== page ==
Startups and tech giants alike have all hopped aboard the AI hype train with the goal of making AI for business a reality. While there is plenty of hype, the reality is a lot more complicated. Here is why AI is currently receiving so much hype and the current state of AI for business.
Many technologists see the rise of AI as inevitable. Companies that have access to massive amounts of data, such as Google, Facebook, and Amazon, are making headlines for their technological advances that wouldn’t have even been possible just 10 years ago.
These innovations include personalized recommendations, voice-controlled personal assistants, and self-driving cars. As a result of these highly visible consumer-facing implementations of AI, the hype has naturally extended to the promise of AI for all aspects of business.
The past few years have marked the start of a new hype cycle in AI. However, many of the recent advancements of AI for business are actually impacting industries like healthcare, finance, and cybersecurity.
Gartner’s latest CIO survey of 3,160 CIOs from 98 countries, found that 21% of CIOs are already piloting AI initiatives or have short-term plans for them. Another 25% have medium- or long-term plans. Accenture also lists AI as a top strategic trend in their report Technology Vision 2018.
In one of the largest M&A deals in AI, Roche Holding acquired NY-based Flatiron Health for $1.9 billion in February 2018. Google tops the list of acquirers of AI startups, having made 14 acquisitions to date, according to CB Insights.
What is the state of AI for business today? By looking at social media, you might get the impression that if your business isn’t already completely dependent on AI, your company is a dinosaur.
While it’s true that computer intelligence is advancing at a faster pace than human intelligence, much of the opportunity that AI offers has yet to be realized. The truth is that AI still has some significant hurdles to overcome.
Implementing AI isn’t as simply as installing software. While many organizations are used to IT procurement selecting from a range of solutions and simply implementing the best one, AI is a lot more complex. Unlike software, AI requires extensive planning, a specialized workforce, and data that isn’t readily available. There are also some serious costs involved in AI adoption that may extend to all areas of the business and not simply the IT department.
AI also requires a high level of research and development in order to make the technology work. There is a lot of strategic work that will need to be done to fundamentally shift how the business operates to enable an effective AI implementation.
In addition, companies will also need to consider how they will overcome the hurdle of customer and employee skepticism about AI.
In most cases, business problems are extremely complex. Not only do they often involve multiple parties, there is also rarely a clear winner or loser in the outcomes of most business decisions. As a result, implementing AI for business decision-making is actually much harder than it initially seems.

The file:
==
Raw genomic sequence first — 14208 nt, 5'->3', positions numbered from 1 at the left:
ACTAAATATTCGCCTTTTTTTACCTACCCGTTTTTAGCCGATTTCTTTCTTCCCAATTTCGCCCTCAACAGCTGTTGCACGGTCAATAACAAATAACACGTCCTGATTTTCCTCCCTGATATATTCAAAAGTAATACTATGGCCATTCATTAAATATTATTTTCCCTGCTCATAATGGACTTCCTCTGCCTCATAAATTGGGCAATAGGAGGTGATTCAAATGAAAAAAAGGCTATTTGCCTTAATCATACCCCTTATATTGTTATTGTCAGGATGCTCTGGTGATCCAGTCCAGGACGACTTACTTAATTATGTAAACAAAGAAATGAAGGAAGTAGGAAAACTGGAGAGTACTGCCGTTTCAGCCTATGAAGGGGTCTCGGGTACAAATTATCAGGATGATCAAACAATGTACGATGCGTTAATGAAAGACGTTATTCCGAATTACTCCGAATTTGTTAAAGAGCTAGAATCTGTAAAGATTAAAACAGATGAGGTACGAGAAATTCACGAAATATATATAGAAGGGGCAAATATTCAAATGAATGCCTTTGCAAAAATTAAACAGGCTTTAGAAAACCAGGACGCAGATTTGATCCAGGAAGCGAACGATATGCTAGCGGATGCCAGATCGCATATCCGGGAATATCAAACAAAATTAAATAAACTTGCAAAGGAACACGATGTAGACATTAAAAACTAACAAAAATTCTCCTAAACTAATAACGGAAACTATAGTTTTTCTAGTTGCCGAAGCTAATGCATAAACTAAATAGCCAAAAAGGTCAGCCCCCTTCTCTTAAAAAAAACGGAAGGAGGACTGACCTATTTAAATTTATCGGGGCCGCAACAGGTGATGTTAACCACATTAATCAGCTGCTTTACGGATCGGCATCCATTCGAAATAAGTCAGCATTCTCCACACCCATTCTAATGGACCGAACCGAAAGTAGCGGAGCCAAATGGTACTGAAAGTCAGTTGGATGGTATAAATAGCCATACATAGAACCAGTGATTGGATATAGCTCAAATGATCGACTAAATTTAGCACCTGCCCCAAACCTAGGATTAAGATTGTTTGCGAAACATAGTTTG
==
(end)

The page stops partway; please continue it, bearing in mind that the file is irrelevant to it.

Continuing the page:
First, AI systems are incapable of understanding the data that it analyzes. AI cannot distinguish the difference between correlation and causation.
The second problem is that AI algorithm designers have no idea how an algorithm arrives at any conclusion. AI algorithms don’t act like programs and they don’t act like humans, which means that an AI algorithm is essentially a “black box.”
With brand safety and regulatory concerns to consider, businesses simply can’t afford to rely on decisions made by AI algorithms unless they can provide clear explanations of how they arrived at their conclusions. Businesses must be able to understand the logic behind every decision.
AI’s black box problem is one major reason why AI hasn’t advanced enough yet to be allowed to make decisions for business without intervention. Although, researchers are already working to teach AI algorithms to explain themselves.
Although AI is still progressing through its current hype cycle, there are real opportunities for AI to achieve widespread implementation. In fact, its future use is expected to span industries and will likely overhaul entire industries within the next 15 years.
However, the decision to adopt AI or now is not black and white. As with any technology adoption cycle, there are five categories of business adopters: innovators, early adopters, early majority, late majority and laggards.
For most businesses, becoming an innovator will not be an option given the uncertainties and significant costs that are involved. On the other hand, being a laggard will mean that the rest of your industry is already reaping the benefits of AI and your competition is ahead of you in the AI game.
Instead, finding middle ground is likely the best approach. If you want to learn more about real AI applications created by leaders in your industry, Achievion can help you explore how these organizations are delivering ROI. We’ll also help you to develop a strategic plan for AI that makes sense for your business.
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